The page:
The Big Question
Is Conflict Necessary for Inner Growth? by Khalid Husain

In this article, “peace among ourselves” refers to diplomatic peace between nations and ultimately humans coming together as one with no hardships that stem from their disagreements. In addition, “world peace” refers to peace and harmony between ourselves as well as the world—including nature and other external events that we have no control over.

Peace among ourselves and the people around us is very important, and many world leaders and countries strive towards it all the time. If no one was working towards peace amongst ourselves, we would be at a war on many fronts, internally and externally, constantly.  Peace is important simply because lack of peace — conflict — can lead to violence and ultimately, joylessness and grief in our lives.

World peace with everything and everyone around us is as important if not more important than peace amongst ourselves. However, I think that world peace is a lofty goal to strive for, since not everything we want to be at peace with is under our control. Ultimately, since we cannot bend everything to our will, aspects of life, including death, are inevitable. As Murphy’s Law states, “Anything that can go wrong will go wrong.”

For argument’s sake, let’s say, theoretically, that we achieve ‘world peace’. Even when we achieve it, it will be temporary at best — aspects of nature and life that we can’t control will still eventually come into play. Worse, the longer we manage to stave off the problems we can’t fully control, the more dulled our problem solving skills will be. I say this because conflict is necessary for our development; when handled with an open mind, it constantly adds to our metaphorical bag of answers and gives us experience so that we can handle a difficult task when the time comes.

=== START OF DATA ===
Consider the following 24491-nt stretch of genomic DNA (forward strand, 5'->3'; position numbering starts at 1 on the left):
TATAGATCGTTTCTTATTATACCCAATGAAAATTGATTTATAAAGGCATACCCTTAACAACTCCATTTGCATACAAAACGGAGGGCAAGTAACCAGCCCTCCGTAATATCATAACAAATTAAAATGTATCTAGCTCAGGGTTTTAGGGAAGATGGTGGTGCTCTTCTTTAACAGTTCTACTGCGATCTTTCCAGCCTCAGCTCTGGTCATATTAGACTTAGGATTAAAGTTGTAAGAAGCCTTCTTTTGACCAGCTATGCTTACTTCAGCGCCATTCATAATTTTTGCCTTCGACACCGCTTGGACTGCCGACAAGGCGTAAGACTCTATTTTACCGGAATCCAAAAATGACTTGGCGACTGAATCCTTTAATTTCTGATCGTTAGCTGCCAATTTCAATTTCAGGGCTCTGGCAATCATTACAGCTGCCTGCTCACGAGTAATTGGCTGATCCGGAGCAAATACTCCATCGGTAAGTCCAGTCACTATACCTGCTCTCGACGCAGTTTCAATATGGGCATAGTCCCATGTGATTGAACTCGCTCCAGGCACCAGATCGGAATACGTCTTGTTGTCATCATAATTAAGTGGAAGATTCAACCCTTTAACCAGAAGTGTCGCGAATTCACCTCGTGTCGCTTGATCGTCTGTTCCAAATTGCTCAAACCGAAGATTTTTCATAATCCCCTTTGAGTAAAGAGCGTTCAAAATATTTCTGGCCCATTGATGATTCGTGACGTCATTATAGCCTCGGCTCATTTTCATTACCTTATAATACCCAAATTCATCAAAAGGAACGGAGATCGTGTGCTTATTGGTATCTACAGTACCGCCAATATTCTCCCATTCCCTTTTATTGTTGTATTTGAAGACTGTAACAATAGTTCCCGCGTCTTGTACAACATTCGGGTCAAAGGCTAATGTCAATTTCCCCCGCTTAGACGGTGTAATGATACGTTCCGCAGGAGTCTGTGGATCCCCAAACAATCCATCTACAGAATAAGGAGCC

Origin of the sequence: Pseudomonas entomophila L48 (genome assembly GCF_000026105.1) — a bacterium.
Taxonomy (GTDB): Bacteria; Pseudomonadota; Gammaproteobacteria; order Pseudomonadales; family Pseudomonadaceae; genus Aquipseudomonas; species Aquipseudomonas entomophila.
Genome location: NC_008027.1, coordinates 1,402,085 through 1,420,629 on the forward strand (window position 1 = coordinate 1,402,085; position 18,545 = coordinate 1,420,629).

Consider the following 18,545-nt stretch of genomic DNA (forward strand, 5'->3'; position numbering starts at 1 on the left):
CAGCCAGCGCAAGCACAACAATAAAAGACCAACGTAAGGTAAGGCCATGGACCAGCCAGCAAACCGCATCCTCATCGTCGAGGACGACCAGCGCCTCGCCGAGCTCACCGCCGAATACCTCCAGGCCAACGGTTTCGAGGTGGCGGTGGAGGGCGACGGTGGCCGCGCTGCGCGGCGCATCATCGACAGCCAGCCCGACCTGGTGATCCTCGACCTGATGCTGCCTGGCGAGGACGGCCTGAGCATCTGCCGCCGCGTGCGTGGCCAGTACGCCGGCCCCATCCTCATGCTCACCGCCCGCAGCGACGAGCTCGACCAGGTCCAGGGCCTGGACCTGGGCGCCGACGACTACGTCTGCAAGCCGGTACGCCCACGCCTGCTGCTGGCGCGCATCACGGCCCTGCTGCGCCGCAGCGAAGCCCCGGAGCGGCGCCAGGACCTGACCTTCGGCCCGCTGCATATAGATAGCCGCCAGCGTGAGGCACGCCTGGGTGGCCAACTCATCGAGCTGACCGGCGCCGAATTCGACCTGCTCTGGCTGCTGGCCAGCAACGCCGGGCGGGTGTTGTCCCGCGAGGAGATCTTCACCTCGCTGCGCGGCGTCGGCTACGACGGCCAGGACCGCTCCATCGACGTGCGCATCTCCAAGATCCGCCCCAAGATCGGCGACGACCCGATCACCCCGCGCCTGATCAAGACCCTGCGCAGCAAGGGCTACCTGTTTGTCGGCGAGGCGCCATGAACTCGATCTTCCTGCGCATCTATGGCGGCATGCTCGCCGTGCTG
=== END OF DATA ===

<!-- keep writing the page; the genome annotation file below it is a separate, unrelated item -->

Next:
The fact of the matter is that we cannot live productively with only one of these aspects, peace or conflict, in our daily lives. While conflict can lead to misery, world peace isn’t the solution because conflict invariably arises. Keeping this in mind, total lack of conflict, even among ourselves, could dull our problem solving skills and keep future generations from developing these essential skills. We have to work on each problem with an open mind and extract as much information as we can from it, so that we are best equipped to deal with future conflicts.

While we may have peace amongst ourselves successfully, we do not have control over everything, and therefore, something bad will eventually happen. We must handle conflicts carefully and properly, but not be so immersed in the thought of total world peace, that we set our goals too high. Diplomatic peace is a reasonable goal to strive for, and can be achieved without dampening our conflict solving skills in the long run. However, striving in itself is useful, even if it is toward an impossible goal. All in all, moderation is the best way to deal with conflict and peace, as well as anything else in life.

Khalid Husain

My name is Khalid Husain and I’m a 13-year-old freshman at Stuyvesant High School in New York City. My favorite subjects are history and geometry. I love sports (especially football), videogames, and my parents.
  1. Very well said Khalid. Thank you!

  2. Thank you Khalid for writing this thought provoking article! One of my favorite lines in your article is, “striving in itself is useful.” For those working in conflict resolution and peace building, striving is sometimes just to plant a seed- we may not see the flower of world peace in our life times, but if we plant many many seeds, some of them will flower and so will peace. But flowers also have a season and then become seeds- so life- peace-conflict-are all part of a cycle that gives us meaning.

  3. This was very impressive! That kids our age have the courage to even be interested in things like this is really cool. I commend you, Khalid, and everyone at kidspirit for a job well done.

  4. What a great piece Khalid! I like that you didn’t just sugar coat your article and make it all sunshine, butterflies and rainbows, but that you wrote from a realistic point of view and pointed out that too much of a good thing is a bad thing. This reminds me of when i’d always ask my history teachers “Why do we care about these old dead guys?” Well, we have to learn about all these wars and conflicts so that we don’t make the same mistakes these “old, dead guys” have made.
    Keep it up Khalid!

  5. Deeply philosophic Khalid! Also encouraging me to strive. The picture of the delicate green vine trailing over the thorny fence with its soft pink blooms above your article truly speaks your thoughts.
    I know you will move on.

  6. the theme has been well explored… excellent language… keep up the good work!

  7. Good article Khalid.